The Sam Veasna Centre has been bringing tourists face to face with the
Kingdom's increasingly rare fauna since 2006, but its now turning a
profit - and attracting more than just birdwatchers.
Kyle Sherer/Ron Hoff
Ace birdwatcher and Sam Veasna Centre guide Howie Nielsen and a guide birdspot at Trapeang Pos (above). The "near mythical" Giant Ibis (inset), one of the birds that can be seen at the centre's Tmatboey site.
The Sam Veasna Centre in Siem Reap has been driving people wild since 2006, and introducing naturalists, enthusiasts and tourists to wilderness areas in and around northern Cambodia has paid off.
The tours to see Cambodia's lost birds, and to experience what may be the swan song of several critically endangered species, are so successful that the centre, previously sustained by the Wildlife Conservation Society, became financially self-sufficient at the end of last year, and this year has started to feed money back to the society that nurtured it.
Ten years ago, Cambodian environmentalist Sam Veasna died from malaria while searching for the now-presumed extinct kouprey, and the centre was built in his honour in 2003, with support from the Wildlife Conservation Society.
The centre's aim was to increase awareness of Cambodian natural heritage, and in 2006, after being bombarded with pleas from birdwatchers, the society granted the Sam Veasna Centre the exclusive right to take tour groups into the protected Tmatboey range in Preah Vihear.
This paved the way for many other tours, and this year, to meet the demand of eager sightseers, the Sam Veasna Centre and the Wildlife Conservation Society are preparing new tour sites in Preah Vihear, scheduled to be ready for the 2010 tourist season.
World takes notice
But not only is the centre attracting more tourists, it is also attracting worldwide attention due to its discoveries of rare species.
Ace birdwatcher Howie Nielsen, a Sam Veasna Centre guide, spoke to the Post while twitching at Trapeang Pos, in Siem Reap, during a postcard-perfect sunrise.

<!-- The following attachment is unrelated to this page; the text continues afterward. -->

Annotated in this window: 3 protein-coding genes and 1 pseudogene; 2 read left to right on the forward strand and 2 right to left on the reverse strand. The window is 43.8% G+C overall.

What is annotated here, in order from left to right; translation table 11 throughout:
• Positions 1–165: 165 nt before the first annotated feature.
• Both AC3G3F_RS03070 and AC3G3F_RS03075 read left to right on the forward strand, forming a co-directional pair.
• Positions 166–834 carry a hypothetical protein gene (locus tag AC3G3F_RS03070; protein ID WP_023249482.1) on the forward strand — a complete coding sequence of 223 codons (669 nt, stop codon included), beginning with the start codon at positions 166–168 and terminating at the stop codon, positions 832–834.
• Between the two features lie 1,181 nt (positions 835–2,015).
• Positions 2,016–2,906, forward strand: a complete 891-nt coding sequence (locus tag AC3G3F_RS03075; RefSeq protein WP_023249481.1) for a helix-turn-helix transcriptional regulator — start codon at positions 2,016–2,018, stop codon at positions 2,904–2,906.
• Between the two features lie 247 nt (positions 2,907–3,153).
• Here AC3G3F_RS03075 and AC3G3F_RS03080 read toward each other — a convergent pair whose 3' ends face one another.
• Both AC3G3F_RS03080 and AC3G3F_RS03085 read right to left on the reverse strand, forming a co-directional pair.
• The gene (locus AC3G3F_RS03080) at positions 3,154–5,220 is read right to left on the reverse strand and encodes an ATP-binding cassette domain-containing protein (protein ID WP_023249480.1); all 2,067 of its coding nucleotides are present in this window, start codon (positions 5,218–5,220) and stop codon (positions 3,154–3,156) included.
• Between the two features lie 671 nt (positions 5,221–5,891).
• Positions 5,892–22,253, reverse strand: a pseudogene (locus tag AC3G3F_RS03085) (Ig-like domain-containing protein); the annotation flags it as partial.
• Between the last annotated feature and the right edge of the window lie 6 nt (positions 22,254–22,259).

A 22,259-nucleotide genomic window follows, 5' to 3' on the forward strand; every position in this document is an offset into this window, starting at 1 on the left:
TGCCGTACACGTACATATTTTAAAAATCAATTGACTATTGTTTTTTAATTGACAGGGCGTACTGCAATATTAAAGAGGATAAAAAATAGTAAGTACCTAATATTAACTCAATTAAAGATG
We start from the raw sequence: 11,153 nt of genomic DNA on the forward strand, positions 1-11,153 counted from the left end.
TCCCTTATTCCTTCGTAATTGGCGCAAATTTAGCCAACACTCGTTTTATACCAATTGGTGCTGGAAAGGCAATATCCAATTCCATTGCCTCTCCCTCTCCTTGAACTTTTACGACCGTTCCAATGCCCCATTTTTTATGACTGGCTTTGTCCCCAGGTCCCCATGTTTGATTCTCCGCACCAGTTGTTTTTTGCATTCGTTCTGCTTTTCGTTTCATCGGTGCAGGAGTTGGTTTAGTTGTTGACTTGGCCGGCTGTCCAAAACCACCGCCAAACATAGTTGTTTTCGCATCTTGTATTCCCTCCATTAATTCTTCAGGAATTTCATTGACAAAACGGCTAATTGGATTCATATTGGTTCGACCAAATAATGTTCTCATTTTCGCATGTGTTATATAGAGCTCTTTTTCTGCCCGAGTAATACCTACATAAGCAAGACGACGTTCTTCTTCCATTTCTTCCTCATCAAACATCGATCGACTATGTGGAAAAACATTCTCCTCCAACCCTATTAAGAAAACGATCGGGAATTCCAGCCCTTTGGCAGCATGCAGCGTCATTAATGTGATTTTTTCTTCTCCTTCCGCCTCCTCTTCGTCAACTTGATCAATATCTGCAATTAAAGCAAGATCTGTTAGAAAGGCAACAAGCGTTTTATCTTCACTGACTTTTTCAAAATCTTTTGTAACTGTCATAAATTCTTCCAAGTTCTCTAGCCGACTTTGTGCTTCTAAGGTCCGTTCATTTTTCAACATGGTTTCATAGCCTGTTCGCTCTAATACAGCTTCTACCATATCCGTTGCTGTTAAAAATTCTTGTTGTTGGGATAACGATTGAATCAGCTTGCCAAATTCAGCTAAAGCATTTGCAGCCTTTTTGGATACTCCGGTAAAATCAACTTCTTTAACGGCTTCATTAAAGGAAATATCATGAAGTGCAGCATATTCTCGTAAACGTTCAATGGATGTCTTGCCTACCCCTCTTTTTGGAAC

Howie, 60, has been birding since the age of 22, when a mentor taught him to "identify birds and drink whiskey" on the banks of the Mississippi river.
He pointed out that Veasna Centre scouts are now logging sightings of critically endangered birds, as well as species that are not even listed as living in Cambodia.
"Because of the last 30 years of turmoil, Cambodia is still ‘terra incognita'," Howie said.
"Only recently have birders started noting what's going on. New birds are being added to the Cambodia list each year. We're finding things and raising eyebrows. Sam Veasna guides are seeing birds and back in New York, people are saying ‘They saw what?'"
YOU SEE BIRDS HERE THAT YOU WOULDN'T SEE IN THAILAND OR
Howie believes Cambodia is ripe for exploration.
"You see birds here that you wouldn't see in Thailand or Vietnam. I love the surprise - looking at something and not being sure what it is; never knowing what you're going to see; the element of discovery."
But, he adds, there is a risk that in a few years, the endangered species might vanish altogether.
"I think Southeast Asia is changing faster than any area on Earth. We should work to conserve and experience it before it disappears."
Nick Butler, coordinator of the Sam Veasna Centre, identifies habitat loss, such as the conversion of flood plain to rice paddy at Tonle Sap, and the clearance of flooded forests at Prek Toal, as the biggest threat to endangered birds.
"On top of that, there's always been hunting pressure, and with a growing population that pressure is increasing."
To preserve the wildlife, the centre has to show local communities they can make a greater income from tourists than from logging or hunting.
"Instead of hunting, local communities can establish guesthouses, cook, conduct tours of the village and sell locally made goods, like silk scarves," he said.
In 2008, villagers at Tmatboey generated an income of US$12,000 from Sam Veasna Centre bird tours.
Progress at the site won the centre the Equator Prize for Poverty Reduction last year, and the Wild Asia Responsible Tourist Award in 2007.
While Tmatboey remains the Centre's flagship site, one of the only places where tourists can catch a glimpse of the "near mythical" giant and white-shouldered ibises, the centre also travels to a variety of other destinations including the Florican Grasslands; Prek Toal on Tonle Sap Lake; the Chhep, feeding station for vultures, jackals and leopards; Ang Trapaing Thmor; Kratie; and, most recently, Mondulkiri.
This year, Nick hopes the center can work with hotels to target Siem Reap tourists.
"The hotels will be keen to promote Sam Veasna because they know it's a genuine ecotourism agency, and it gives them something else for their guests to do apart from temples," Butler said.
"For the first time this year, we've had a tour group visiting that are not birders," he added.
"They're visiting the temples, but they're also getting an idea of what Cambodian rural life is like and seeing some exquisitely beautiful countryside that has some very rare birds. It's the complete picture of Cambodia."